News & Media
Vol. 4, No. 9July 12, 2006
In This Issue …
- Gov. Bush Vetoes Florida Rental Car Tax Proposal
- SMART Asks Voters to Renew Property Tax
- TABOR Ballot Measures Threaten Transit
- Funding Available for Transportation Equity Research Program Grants
- Transportation Tax Impasse Resolved in Hawaii
- DOT Issues Proposed SAFETEA - LU Planning Rules
Gov. Bush Vetoes Florida Rental Car Tax Proposal
BILL WOULD HAVE AUTHORIZED LOCAL VOTES TO RAISE FEE
Despite support from many leading Republicans in the state legislature, Florida Governor Jeb Bush vetoed legislation that would have allowed Florida counties to vote in a referendum on raising rental car fees. The additional revenue would have been dedicated to transportation projects and congestion mitigation. The idea had received strong, bipartisan backing from Orlando and other communities in central Florida . As many as five counties indicated interest in pursuing a referendum this year had the bill been signed into law. After considerable lobbying from out-of-state, anti-tax advocates, Gov. Bush vetoed the bill characterizing it as "taxation without representation" since the levy would largely be paid by visiting tourists. Supporters, including the business community and chairman of the Senate Transportation Committee, argued that the funding would help offset congestion and other infrastructure costs generated by tourism and was needed to maintain the region's quality of life.
For full story and other news updates visit CFTE's homepage.
SMART Asks Voters to Renew Property Tax
VOTES KEY TO BUS SERVICE IN THREE DETROIT-AREA COUNTIES
On August 8, 2006, three counties in metropolitan Detroit will decide whether to renew a trasit millage that supports the Suburban Mobility Authority for Regional Transportation (SMART). SMART, which provides bus service in the suburbs, is asking Wayne , Oakland and Macomb counties to put its 0.6-mill property tax renewal on the Aug. 8 primary ballot. The millage, which generates about $50 million annually and represents about half the agency's budget, expires Nov. 30, 2006. SMART wants to renew the millage for four years. Twenty-two communities in Oakland County , 26 in Wayne County and all of Macomb County participate in the millage. In 2004, fourteen Michigan counties sought voter approval for property tax increases dedicated to transportation. Twelve of the fourteen initiatives in 2004 were successful. Some suburban communities have chosen not to participate in the millage and get no bus service from SMART, however, other communities in the region are considering joining the bus system. The Walled Lake City Council is expected to consider switching to SMART.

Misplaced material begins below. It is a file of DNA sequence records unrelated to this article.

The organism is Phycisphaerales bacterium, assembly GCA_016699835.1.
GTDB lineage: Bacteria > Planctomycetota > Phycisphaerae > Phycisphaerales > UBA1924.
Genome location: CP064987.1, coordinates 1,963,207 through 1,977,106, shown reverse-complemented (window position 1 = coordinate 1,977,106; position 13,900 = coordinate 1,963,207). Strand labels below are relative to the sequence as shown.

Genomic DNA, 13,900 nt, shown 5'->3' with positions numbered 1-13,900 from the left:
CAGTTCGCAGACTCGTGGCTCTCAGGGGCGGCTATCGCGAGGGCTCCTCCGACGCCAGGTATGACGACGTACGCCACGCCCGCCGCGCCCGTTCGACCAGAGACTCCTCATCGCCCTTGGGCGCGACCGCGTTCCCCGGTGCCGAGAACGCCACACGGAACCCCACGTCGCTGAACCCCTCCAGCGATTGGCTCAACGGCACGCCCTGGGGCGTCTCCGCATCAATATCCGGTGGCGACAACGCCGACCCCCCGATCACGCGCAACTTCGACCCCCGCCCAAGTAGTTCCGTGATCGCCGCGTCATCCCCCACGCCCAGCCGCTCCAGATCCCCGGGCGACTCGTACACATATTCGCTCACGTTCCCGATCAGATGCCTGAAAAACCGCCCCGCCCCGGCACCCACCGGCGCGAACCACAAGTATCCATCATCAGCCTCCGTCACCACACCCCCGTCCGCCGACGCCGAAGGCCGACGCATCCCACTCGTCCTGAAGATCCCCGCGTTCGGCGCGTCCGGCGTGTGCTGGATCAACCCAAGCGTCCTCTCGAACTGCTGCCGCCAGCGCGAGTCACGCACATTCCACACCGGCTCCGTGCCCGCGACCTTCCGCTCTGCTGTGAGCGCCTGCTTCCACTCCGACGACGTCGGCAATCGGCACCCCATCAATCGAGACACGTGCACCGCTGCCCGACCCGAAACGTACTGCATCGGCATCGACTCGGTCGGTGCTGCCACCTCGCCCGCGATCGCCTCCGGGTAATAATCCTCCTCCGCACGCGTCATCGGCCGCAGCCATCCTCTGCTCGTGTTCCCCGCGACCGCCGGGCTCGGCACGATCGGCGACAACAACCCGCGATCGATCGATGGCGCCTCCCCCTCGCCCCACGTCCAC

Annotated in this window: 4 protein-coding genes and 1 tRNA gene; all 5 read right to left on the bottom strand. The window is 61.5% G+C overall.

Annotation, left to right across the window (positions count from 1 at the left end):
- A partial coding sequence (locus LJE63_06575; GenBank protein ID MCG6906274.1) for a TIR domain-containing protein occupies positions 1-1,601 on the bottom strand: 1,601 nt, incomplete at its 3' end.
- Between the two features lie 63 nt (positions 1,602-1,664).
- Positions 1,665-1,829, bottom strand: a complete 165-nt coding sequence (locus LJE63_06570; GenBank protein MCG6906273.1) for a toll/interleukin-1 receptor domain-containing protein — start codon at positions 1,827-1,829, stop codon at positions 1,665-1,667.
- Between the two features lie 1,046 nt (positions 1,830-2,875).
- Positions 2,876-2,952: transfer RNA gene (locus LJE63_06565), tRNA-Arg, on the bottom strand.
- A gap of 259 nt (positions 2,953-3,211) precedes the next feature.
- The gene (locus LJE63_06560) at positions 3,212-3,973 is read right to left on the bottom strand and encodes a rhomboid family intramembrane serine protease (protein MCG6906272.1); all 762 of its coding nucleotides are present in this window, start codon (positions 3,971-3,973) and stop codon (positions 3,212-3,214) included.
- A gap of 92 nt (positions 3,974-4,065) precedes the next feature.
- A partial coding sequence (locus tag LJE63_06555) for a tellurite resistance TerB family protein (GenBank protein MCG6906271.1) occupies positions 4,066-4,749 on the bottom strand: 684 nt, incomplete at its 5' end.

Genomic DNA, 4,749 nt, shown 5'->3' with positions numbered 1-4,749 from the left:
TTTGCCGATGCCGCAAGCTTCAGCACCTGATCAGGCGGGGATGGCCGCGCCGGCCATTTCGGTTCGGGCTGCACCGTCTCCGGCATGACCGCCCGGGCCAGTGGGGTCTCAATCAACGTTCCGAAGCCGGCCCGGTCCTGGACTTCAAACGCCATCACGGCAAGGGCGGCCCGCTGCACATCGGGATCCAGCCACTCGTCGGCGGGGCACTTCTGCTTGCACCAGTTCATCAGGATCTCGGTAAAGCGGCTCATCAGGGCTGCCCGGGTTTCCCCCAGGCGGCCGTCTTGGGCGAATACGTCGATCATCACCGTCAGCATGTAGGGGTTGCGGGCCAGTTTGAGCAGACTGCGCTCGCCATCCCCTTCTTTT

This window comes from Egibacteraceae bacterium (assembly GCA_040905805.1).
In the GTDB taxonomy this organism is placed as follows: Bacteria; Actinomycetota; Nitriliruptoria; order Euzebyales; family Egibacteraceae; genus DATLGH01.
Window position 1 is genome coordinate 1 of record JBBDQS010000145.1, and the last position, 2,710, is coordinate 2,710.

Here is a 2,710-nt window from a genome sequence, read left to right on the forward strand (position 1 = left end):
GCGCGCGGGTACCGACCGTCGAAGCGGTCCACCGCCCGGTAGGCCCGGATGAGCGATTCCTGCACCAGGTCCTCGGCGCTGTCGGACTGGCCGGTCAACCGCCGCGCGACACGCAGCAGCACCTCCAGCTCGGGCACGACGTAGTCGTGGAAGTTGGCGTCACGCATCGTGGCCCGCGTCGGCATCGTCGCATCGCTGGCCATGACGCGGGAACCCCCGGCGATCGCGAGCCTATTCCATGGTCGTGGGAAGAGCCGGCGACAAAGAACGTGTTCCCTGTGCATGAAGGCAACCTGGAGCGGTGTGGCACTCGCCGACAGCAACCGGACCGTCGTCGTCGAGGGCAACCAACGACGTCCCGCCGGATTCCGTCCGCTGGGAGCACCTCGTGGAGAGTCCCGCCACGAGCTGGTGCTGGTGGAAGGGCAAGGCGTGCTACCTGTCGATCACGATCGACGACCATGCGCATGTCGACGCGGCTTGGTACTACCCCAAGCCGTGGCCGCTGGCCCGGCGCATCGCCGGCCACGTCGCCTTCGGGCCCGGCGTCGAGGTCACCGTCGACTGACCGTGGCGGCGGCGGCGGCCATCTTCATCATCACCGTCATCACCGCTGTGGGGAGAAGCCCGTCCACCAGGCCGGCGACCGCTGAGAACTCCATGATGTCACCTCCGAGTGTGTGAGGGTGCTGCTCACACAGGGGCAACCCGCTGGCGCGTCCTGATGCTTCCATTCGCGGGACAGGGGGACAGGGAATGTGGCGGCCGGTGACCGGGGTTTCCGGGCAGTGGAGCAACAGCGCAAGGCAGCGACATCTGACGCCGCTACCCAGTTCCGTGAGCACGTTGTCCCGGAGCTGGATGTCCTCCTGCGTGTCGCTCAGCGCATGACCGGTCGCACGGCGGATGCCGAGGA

2006 Election Results and News
TABOR Ballot Measures Threaten Transit
'TAXPAYER BILL OF RIGHTS' ADVOCATES TARGET 10 STATES
'Taxpayer Bill of Rights' ballot measures threaten to place tight caps on state and local revenues. These caps would limit spending based on a formula linked to population growth and inflation. Experience with TABOR in Colorado , the only state thus far to adopt the idea, demonstrates that investment in transportation and other infrastructure suffers significantly. Voters in Colorado passed a temporary repeal of TABOR last year. However, the Colorado experience hasn't slowed efforts to move the measure ahead in other states. TABOR has already qualified for the ballot in Maine and Rhode Island . The Rhode Island , however, is only a non-binding advisory vote. Petitions are awaiting approval in Montana , and signatures will be filed this week in Michigan , Nebraska , and Oregon. Legal challenges have at least temporarily derailed TABOR efforts in Missouri and Oklahoma with court proceedings underway in Nevada.